If one phrase could combine dread and hope in equal measures, it would be “Redo Our Website.” I go through periods where every potential client I talk to has either just launched a new site, wants a new site or is unhappy with their site but hopes to get just one more year out of it before tackling a replacement.
So how often should you redo your website? If you look around the internet, estimates range from every 1.5 years to every five years. One survey even found that 50% of nonprofits intended to rebuild their websites or launch a new site this year!
But asking how often you should redo a website is the wrong question. The question needs to be why you need a new site. That will tell you when the time is right and what you need to focus on.
So here are a few things to consider.
1. It hasn’t aged well. Face it…trucker caps looked cool in 2003 and then POOF! Suddenly they looked goofy. I’m talking to you Ashton Kutcher.
Websites are the same way. They follow trends and what looked cool the last time you redid your site just looks dated. The key is to recognize that a certain look served its purpose and it's time to move on. The hardest part is being objective when you look at your site.
Yes, parachute pants looked cool on MC Hammer in 1990.
No, don’t wear them today.
2. It doesn’t tell your story on the small screen. Think of the quote in Sunset Boulevard when William Holden says to Gloria Swanson, “You used to be big” and she replies, “I am big. It's the pictures that got small.”
We design websites for computer monitors, but increasingly people look at them on their phone or tablet. In fact, last year we crossed a threshold and more than half of the people who looked at nonprofit websites did so on a mobile device. So, all those beautiful landscapes and interactive features you built into your site are wonderful, but does your story still have impact if someone views it on a cracked six-inch iPhone screen?
3. Your story has changed. Like that biker tattoo that Gramma tries to keep covered, some websites don’t really represent who you are anymore.
Organizations evolve and it is necessary to refresh your brand. You may have a new program. You may have a different story to tell. Sometimes you just come up with a better way to explain your mission.
If you find yourself having to explain the differences between your website and your operations, it's time to hit “refresh.”
4. Your site makes it hard to make a donation. This is critical. If your last update was three or four years ago, the philanthropic world has changed since then. The pandemic sped up the trend towards online giving and now somewhere around 54% of donors worldwide prefer to give online.
Donation pages operate on two fairly simple principles:
Anything that motivates them to donate is a plus. If they found your donation page, it means they are interested. Now your “point of sale” messaging, graphics and design need to reinforce their desire to support you.
Anything that makes it difficult to give you money is a negative. The user experience needs to be seamless. People aren’t comparing you to another nonprofit across the street; they are comparing you to Amazon and Lyft.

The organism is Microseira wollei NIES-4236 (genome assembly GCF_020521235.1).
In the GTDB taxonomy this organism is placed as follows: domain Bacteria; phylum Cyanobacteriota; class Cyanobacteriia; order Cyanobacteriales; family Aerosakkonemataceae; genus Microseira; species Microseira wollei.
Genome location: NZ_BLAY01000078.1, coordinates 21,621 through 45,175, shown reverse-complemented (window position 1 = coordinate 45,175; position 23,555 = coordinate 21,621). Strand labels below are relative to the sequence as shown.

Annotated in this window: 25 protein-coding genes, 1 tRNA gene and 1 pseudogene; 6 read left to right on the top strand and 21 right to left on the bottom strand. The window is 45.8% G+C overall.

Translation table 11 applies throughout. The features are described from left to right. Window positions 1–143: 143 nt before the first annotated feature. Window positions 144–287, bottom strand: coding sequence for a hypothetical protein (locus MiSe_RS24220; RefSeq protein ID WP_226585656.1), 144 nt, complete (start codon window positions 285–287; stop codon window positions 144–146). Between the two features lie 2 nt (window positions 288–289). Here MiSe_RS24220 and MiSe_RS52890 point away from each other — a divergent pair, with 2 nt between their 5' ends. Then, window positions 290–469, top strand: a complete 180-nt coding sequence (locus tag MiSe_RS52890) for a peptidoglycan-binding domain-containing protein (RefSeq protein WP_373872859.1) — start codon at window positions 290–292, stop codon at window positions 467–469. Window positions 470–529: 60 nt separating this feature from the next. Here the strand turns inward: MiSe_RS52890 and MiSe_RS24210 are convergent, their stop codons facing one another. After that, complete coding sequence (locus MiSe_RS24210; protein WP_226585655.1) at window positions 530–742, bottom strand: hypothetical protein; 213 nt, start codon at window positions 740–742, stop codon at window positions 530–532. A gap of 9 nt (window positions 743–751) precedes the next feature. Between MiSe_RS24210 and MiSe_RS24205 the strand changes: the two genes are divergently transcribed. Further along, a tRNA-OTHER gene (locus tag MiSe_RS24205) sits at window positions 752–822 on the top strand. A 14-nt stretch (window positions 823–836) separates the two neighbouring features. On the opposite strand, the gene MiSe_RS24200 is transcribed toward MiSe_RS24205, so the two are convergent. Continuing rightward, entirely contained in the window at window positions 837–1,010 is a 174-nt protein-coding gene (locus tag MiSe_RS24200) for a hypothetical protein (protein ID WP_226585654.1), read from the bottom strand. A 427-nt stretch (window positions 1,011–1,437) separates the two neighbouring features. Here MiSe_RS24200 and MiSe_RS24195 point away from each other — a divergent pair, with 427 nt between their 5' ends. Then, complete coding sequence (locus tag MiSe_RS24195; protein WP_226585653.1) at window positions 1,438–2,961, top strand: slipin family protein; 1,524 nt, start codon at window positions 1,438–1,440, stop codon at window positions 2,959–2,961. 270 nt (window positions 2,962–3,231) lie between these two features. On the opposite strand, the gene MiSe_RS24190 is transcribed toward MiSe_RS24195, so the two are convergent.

Funfact: Churches that are set up to accept online tithing increase their overall donations by more than 30%.
5. Your site isn’t working for you. In a perfect world you can make minor updates to your website on your own without having to keep going back to your web designer. That’s in a perfect world. In the real world:
The person you made the Administrator of the site moved to an ashram in Oregon and isn’t checking his email anymore.
Your chairman shaved off his beard, wants to use a new picture and the intern who was doing your updates just left for her semester abroad in Vanuatu.
The password that lets you connect your online donation page to your site is written on a piece of paper that is “around here somewhere.”
So many links lead to “HTTP 404 Not Found” that you thought that was one of the pages your web designer placed on the site.
Your web traffic is down. It has been said that 75% of people judge you by your website. It is your calling card, your billboard, and your storefront window all wrapped up in one. On average, people only spend about 52 seconds on a webpage, but a study by Microsoft indicated that the first 10 seconds will tell the viewer, in the words of the old British punk band, the Clash: Should I stay or should I go?
That’s where metrics become important. Where do people go once they find your website? How long do they stay? Are they interacting with the site?
One of the most valuable uses of metrics is to see if your assumptions match people’s actual behavior on your site. Nonprofits create a lot of special pages and links to documents because we think it's important to people who come to the page just because it was important to us. We’re all guilty of that. But if the site history tells us those sections hardly ever get visitors, it may be time to get rid of them.
Unsure about whether your website needs an upgrade or how to achieve that change? Let’s talk! You can reach us at info@storyboardHTX.com.